counter, we have several OID counters, with the table having an OID
counter association. Assuming the OID domain is properly defined, all
existing code continues to function properly, and wrap-around of the
OID in one domain, doesn't break the other domains, such as the system
tables.

Cheers,
mark

-- 
[EMAIL PROTECTED] / [EMAIL PROTECTED] / [EMAIL PROTECTED] 
__
.  .  _  ._  . .   .__.  . ._. .__ .   . . .__  | Neighbourhood Coder
|\/| |_| |_| |/|_ |\/|  |  |_  |   |/  |_   | 
|  | | | | \ | \   |__ .  |  | .|. |__ |__ | \ |__  | Ottawa, Ontario, Canada

  One ring to rule them all, one ring to find them, one ring to bring them all
   and in the darkness bind them...

   http://mark.mielke.cc/


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Re: [HACKERS] openbsd, plpython, missing threading symbols

2005-08-04 Thread Stefan Kaltenbrunner
Tom Lane wrote:
 Andrew Dunstan [EMAIL PROTECTED] writes:
 
Tom Lane wrote:

The alternative is to say that plpython isn't supported on BSDen unless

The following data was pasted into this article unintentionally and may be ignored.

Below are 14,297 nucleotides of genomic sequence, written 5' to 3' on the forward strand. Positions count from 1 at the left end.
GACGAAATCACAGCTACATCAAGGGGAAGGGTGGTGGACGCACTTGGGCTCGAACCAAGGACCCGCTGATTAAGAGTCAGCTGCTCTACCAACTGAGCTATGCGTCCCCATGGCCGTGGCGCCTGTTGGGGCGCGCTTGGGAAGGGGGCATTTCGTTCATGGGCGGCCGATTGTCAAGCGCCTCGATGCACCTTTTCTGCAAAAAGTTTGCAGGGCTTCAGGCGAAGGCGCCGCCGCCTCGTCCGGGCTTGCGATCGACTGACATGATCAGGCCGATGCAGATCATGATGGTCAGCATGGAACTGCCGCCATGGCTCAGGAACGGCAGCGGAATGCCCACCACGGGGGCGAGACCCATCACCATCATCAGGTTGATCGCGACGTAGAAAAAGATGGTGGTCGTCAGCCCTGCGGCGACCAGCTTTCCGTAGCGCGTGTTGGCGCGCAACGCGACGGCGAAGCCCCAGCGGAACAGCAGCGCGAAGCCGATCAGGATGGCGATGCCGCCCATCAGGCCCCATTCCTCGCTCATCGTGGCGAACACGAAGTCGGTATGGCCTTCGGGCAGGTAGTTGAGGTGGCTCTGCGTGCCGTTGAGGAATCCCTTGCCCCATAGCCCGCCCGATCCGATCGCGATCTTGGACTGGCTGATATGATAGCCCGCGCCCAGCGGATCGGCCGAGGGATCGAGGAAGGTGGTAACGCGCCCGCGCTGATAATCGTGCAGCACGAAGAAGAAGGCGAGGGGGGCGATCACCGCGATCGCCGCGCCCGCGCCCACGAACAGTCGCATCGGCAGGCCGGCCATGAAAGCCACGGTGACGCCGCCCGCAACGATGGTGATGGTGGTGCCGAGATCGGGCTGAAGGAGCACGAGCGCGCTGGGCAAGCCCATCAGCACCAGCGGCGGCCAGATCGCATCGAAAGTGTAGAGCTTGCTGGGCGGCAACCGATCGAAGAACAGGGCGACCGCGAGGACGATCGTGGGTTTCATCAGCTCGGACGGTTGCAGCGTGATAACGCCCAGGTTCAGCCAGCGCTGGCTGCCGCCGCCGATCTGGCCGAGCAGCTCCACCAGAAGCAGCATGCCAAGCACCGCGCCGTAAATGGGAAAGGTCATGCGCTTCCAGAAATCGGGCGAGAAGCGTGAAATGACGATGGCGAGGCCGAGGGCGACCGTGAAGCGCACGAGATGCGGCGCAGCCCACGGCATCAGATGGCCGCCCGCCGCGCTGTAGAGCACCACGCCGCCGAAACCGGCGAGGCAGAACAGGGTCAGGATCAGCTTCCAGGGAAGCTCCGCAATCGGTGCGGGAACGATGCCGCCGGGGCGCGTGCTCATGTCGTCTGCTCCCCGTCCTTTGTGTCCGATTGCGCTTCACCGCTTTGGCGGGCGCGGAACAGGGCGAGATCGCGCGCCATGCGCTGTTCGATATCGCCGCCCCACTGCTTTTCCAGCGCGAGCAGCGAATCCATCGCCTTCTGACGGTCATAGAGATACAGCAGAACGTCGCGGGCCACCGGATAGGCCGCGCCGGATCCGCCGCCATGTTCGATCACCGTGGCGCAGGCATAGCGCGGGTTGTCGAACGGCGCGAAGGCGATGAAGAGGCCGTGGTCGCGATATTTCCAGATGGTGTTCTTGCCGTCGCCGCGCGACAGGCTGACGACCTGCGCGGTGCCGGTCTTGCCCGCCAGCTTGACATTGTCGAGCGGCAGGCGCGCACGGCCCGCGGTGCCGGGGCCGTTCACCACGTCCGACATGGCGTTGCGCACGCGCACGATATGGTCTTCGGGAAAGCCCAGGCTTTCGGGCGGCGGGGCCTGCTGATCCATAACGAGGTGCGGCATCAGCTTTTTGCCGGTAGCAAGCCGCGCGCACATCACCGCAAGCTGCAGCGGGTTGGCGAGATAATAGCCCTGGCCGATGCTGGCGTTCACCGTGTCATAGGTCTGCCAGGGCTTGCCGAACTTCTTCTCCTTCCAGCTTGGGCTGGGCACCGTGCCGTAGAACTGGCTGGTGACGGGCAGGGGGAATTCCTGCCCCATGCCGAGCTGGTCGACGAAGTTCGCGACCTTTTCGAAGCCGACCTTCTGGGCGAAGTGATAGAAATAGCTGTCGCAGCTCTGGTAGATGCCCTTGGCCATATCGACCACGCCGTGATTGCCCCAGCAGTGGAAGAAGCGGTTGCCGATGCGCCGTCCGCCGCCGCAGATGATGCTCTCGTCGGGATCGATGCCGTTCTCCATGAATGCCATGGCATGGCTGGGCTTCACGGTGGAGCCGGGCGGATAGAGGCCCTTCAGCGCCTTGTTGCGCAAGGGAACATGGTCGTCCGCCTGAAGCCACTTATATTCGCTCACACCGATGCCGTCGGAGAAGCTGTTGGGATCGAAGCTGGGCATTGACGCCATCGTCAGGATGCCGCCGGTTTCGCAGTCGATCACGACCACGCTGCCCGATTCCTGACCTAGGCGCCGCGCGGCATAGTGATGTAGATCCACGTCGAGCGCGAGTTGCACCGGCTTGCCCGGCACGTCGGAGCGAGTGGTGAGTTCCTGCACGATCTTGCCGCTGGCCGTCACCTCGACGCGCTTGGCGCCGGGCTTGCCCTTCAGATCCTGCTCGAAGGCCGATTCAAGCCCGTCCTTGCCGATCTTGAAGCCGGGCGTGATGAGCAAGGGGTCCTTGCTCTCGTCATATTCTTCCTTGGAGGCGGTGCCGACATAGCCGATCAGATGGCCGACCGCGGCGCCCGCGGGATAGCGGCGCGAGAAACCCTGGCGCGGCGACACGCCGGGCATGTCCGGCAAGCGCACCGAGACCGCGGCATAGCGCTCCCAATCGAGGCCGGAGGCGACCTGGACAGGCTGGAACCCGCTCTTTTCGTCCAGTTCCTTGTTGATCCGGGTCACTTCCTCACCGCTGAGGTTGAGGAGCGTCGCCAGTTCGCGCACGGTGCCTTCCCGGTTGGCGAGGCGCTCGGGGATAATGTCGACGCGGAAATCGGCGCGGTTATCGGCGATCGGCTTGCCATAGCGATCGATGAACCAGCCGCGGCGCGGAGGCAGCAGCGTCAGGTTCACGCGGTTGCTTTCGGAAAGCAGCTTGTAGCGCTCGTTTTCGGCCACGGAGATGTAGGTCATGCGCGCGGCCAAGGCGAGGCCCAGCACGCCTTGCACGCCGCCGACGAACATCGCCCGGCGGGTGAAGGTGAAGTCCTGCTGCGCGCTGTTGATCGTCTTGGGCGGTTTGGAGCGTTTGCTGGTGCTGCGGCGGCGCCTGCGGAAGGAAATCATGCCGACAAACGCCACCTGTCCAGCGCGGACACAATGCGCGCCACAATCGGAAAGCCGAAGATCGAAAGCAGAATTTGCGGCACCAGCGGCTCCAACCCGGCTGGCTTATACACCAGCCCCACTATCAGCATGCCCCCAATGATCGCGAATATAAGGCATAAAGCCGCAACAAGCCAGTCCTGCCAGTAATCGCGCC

you choose to build an unthreaded libpython.
 
 
I'm OK with that, but if that's what's done I think we should check for 
it up front at configure time and not let it fail at run time like we do 
now.
 
 
 If you can create a suitable configure test, it'd be fine with me.


Not sure if it is of any help but mod_python seems to be using this
configure.in snippet to detect (and reject) a threaded python installation:


# check if python is compiled with threads
AC_MSG_CHECKING(whether Python is compiled with thread support)
PyTHREADS=`$PYTHON_BIN -c import sys; print \thread\ in
sys.builtin_module_names`
if test $PyTHREADS = 1; then
  AC_MSG_RESULT(yes)
  echo
  echo   ** WARNING **
  echo   Python is compiled with thread support. Apache 1.3 does not
use threads.
  echo   On some systems this will cause problems during compilation,
on others 
  echo   it may result in unpredictable behaviour of your Apache